Emotions about dog food, given all the scares and recalls of the past decade, sometimes seem to run nearly as high as those in the abortion debate, and proponents of one kind of food or another are just about as firmly entrenched in their beliefs.
My dog Ace thrived on a raw diet the two years he was on it. His coat was shinier, his health was good, his stools were less massive, leading a layman like myself to belief that, as its proponents claim, it was a more natural choice for his species, and one he seemed to absorb something from, unlike kibble, which just seemed to go in one end and out the other.
(We switched back to kibble and canned when we entered a refrigerator-less phase of life, and haven’t gone back on raw for budget reasons.)
Even without Ace as a customer, the raw diet has continued to grow in popularity — probably at least in part because of all the issues surrounding other forms of dog food, which, we’d point out, the AVMA hasn’t felt a need to take a stand on.
Next month, at its meeting in San Diego, the AVMA House of Delegates will be voting on a policy discouraging feeding pets a raw diet, based on scientific studies that have shown raw meat, unless it has been subjected to a process that eliminates pathogens, can be contaminated with Salmonella, Campylobacter, Clostridium, Escherichia coli, Listeria monocytogenes, Staphylococcus aureus.
These infections can sicken pets and pet owners alike, and even be life-threatening, the AVMA says.
All that is true enough. Then again, it’s also true of the hamburger meat you bring home from the grocery store. Read more »
Posted by jwoestendiek July 23rd, 2012 under Muttsblog.
Tags: american veterinary medical association, animals, avma, bacteria, barf, brenda bax, conspiracy, delta society, director, dog, dog food, dogs, feeding, house of delegates, industry, marketing, meat, meeting, pet food, pets, policy, proposal, purina, raw, raw diet, raw meat, salmonella, san diego, susan thixton, the truth about pet food, theory
What do you do with a ratty-looking invasive species that’s eating its way through thousands of acres of coastal wetlands?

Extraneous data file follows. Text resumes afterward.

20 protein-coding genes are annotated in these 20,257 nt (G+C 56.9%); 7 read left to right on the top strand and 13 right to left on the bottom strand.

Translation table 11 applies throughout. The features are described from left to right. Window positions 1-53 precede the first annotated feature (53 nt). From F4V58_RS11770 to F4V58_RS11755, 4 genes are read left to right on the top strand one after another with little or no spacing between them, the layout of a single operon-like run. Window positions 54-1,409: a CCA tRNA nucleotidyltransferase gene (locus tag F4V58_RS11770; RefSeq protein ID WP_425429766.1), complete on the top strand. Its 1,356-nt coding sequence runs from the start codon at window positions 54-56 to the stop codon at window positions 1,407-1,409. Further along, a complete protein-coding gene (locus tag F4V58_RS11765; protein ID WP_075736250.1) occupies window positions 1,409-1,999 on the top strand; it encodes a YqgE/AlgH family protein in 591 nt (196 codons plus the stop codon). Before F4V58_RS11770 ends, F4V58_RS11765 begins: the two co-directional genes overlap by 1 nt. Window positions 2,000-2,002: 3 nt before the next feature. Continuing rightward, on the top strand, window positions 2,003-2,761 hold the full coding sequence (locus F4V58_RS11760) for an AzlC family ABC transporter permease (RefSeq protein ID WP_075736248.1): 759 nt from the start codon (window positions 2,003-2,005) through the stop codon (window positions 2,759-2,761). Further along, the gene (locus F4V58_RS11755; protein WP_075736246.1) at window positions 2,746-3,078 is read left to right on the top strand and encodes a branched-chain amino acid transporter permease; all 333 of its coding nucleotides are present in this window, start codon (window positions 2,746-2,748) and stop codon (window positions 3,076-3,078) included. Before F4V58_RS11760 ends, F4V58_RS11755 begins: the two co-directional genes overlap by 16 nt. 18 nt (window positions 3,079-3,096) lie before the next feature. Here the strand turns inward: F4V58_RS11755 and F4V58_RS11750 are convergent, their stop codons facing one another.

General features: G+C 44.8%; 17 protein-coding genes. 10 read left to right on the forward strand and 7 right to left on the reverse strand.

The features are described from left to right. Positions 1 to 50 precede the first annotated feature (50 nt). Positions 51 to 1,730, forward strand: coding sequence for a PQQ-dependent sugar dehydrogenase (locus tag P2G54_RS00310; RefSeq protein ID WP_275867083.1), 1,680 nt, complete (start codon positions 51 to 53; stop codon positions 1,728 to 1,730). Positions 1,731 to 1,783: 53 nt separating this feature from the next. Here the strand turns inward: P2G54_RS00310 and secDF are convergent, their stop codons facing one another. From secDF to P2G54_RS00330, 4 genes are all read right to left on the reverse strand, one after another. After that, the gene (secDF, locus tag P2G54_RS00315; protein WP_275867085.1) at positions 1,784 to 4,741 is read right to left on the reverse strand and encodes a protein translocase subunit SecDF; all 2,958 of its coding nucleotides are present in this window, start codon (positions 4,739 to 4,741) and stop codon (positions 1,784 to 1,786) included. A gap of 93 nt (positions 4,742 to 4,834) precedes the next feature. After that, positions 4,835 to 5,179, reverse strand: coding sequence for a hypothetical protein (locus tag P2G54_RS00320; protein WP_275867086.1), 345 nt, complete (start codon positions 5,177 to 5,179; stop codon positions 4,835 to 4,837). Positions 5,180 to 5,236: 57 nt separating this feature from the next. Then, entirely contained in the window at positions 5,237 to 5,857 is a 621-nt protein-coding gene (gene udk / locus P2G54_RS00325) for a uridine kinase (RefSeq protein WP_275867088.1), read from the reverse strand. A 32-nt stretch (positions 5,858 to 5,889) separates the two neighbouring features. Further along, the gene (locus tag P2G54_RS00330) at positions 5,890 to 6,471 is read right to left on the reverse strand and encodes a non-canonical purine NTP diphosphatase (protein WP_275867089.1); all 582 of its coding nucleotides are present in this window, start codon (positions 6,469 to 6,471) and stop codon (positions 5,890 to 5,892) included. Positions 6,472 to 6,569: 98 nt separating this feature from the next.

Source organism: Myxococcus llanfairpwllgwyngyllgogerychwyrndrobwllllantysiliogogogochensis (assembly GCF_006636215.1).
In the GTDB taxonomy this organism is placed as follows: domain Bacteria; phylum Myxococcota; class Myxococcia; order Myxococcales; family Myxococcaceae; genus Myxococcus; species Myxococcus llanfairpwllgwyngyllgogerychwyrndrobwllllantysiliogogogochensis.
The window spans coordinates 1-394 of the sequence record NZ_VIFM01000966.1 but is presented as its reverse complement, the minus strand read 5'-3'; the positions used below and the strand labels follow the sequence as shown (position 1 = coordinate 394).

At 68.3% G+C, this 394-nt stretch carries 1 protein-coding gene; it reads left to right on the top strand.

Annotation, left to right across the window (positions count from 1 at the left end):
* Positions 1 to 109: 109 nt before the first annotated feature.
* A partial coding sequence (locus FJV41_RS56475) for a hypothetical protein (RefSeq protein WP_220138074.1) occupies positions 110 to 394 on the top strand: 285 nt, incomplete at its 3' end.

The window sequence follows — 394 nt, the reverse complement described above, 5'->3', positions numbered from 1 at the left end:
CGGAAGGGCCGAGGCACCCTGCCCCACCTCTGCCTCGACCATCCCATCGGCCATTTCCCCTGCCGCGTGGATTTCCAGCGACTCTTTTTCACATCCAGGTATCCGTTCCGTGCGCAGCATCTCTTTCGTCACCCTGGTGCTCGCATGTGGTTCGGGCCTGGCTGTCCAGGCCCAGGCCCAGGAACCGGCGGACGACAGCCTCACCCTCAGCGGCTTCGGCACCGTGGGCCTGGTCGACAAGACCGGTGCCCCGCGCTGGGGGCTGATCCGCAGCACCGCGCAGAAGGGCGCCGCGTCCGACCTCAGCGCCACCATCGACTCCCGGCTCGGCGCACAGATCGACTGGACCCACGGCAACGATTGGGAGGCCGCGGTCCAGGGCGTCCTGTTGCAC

In Louisiana, entrepreneurs have made hats and purses out of them, and, for several years, state wildlife officials have offered $5 bounties to hunters and trappers in an attempt to curtail their numbers.
Now, a local company is turning nutria into dog treats:
“Marsh Dog uses an innovative market-based approach to solve the problem — wild Nutria dog biscuits … Owners can treat their dogs to an all-natural, artisanal treat that tastes good and does good while helping to support the fight to conserve the fastest disappearing land in the world—coastal wetlands.”
The Marsh Dog website says the locally made treats are being sold in numerous pet care outlets in Baton Rouge and New Orleans.
And, the website makes clear, nutria are not rats. Despite public perceptions, despite a similarly slinky appearance, and despite sharing the same taxonomic order (as do squirrels, beaver, and guinea pigs) nutria are actually more closely related to porcupines or capybaras.
And they taste much better, the website says.
The Marsh Dog idea was born last year when owners Veni Harlan, a graphic designer, and her brother, Hansel Harlan, an attorney, were awarded a $7,022 grant by the Barataria-Terrebonne National Estuary Program, which helps fund attempts to curb the nutria population in Louisiana’s wetlands.
“We both cook for our dogs,” Veni Harlan explained to The Advocate. ”We’ve both been involved with dogs all our life.”
The Harlans make the biscuits – each batch takes about four days — in their new commercial-grade kitchen in the backyard, and they say demand keeps increasing.
“People like that it’s all-natural and has no preservatives, and, of course, that it’s made locally,” said J.T. Hackett, a manager at Petz Plaza, a Baton Rouge pet shop.